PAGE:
Writer Robert Banks Stewart consciously structured the story as a two-part segment set in the Antarctic followed by a four-part segment set in England, and this works extremely well. The initial segment draws inspiration from the 1951 RKO/Winchester horror film The Thing from Another World, in which an alien is found buried in the Arctic ice and subsequently goes on the rampage, and is equally gripping - even if the snow looks terribly fake in the closer shots of the Doctor uncovering the pod. The characters are all well written and played, but it is really the make-up that is the star here as the hapless Winlett undergoes a horrific transformation into a Krynoid.

The segment set in England is no less effective. Tony Beckley is simply excellent as Chase, with an icy calm and level of control worthy of the Master (whose habit of wearing black leather gloves he also shares). As Jeanette Napier commented in TARDIS Volume 1 Number 8, dated July 1976: 'I found it a nice change to have a baddie whose chief love wasn't money or power, but plants.' Chase's 'number one heavy', Scorby, is also well acted by John Challis, who neatly conveys the character's sense of increasing desperation when faced with the growing Krynoid.

The Krynoid itself, after it has been unwisely fed by Chase, turns first into a large green sack with tentacles and suckers and then into some vast thrashing creature that towers above his mansion. The modelwork by way of which the latter scenes are achieved is very nice, and overall the Krynoid is a good addition to the ranks of Doctor Who's monstrous foes - although the revelation that it is able to talk places an unnecessary strain on the viewer's credulity, and the idea of it being able somehow to influence other plants and cause them to lash out at people is, frankly, rubbish.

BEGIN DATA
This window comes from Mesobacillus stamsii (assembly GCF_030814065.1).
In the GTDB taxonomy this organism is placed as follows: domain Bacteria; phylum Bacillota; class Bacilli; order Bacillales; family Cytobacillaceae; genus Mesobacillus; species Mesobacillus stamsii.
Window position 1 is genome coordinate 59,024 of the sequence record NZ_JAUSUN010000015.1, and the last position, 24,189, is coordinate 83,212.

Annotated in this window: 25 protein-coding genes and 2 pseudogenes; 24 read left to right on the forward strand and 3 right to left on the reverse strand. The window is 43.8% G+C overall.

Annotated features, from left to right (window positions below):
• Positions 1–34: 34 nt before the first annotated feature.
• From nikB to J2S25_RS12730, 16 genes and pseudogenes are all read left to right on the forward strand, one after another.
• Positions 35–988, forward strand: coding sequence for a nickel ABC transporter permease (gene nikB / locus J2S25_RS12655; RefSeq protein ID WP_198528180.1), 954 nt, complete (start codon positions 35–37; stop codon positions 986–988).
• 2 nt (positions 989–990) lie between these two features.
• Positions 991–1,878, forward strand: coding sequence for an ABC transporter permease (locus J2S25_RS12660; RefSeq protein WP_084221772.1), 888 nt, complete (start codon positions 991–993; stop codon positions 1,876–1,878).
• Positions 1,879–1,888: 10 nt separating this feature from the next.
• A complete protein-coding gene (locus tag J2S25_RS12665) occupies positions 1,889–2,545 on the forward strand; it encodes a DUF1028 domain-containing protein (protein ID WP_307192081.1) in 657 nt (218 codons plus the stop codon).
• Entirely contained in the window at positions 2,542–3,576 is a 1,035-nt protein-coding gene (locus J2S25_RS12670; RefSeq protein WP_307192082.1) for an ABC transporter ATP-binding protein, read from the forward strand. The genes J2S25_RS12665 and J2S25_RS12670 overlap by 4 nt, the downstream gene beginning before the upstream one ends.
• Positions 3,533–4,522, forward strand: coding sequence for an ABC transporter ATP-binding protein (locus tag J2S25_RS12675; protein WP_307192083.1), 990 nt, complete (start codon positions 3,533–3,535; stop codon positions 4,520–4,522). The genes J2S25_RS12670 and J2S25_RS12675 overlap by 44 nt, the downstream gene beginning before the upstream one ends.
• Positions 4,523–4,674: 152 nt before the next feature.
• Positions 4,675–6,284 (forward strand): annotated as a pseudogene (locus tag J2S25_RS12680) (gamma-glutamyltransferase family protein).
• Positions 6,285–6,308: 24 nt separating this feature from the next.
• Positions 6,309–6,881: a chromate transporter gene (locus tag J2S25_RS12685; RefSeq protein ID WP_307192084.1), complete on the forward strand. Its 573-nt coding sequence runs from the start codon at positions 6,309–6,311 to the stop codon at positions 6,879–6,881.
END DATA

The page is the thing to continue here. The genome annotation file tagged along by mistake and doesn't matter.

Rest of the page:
The only really disappointing aspect of The Seeds of Doom though is its portrayal of UNIT. With none of the old regulars present, they come across as a faceless and characterless bunch whose sole function in the story is to resolve the situation by arranging for the Krynoid (and, in the process, Chase's mansion) to be blown to pieces. This is all the more regrettable with hindsight, given that UNIT would subsequently be absent from the series for a lengthy period. 'The story's biggest flaw,' wrote Guy Blythman in TSV 43, dated March 1995, 'particularly when everything that comes before it is so good, is the ending, with the Krynoid bombed to bits by the RAF. It isn't so much the use of stock footage that annoys me here as the feebleness of resorting to conventional means to remove the threat to civilisation. The Doctor should employ original and interesting methods to defeat his enemies. His loss of touch here is rather alarming. I feel the imagination of the [writer] deserted [him] at this point.' This is perhaps a little hard on Robert Banks Stewart, but the story does certainly close on a rather odd note as the TARDIS takes the Doctor and Sarah back to Antarctica. 'The part that made me puzzle,' wrote Keith Miller in Doctor Who Digest Number 2, dated September 1976, 'was when Sarah said at the South Pole, "You forgot to reprogram the coordinates!" Considering they [originally] landed at the Pole in a helicopter, that was rather unlikely, wasn't it?'

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This episode guide is made up of the text of The Discontinuity Guide by Paul Cornell, Martin Day and Keith Topping, and Doctor Who: The Television Companion by David J. Howe and Stephen James Walker.

The Discontinuity Guide © Paul Cornell, Martin Day and Keith Topping 1995.
Doctor Who: The Television Companion © David J Howe and Stephen James Walker 1998, 2003.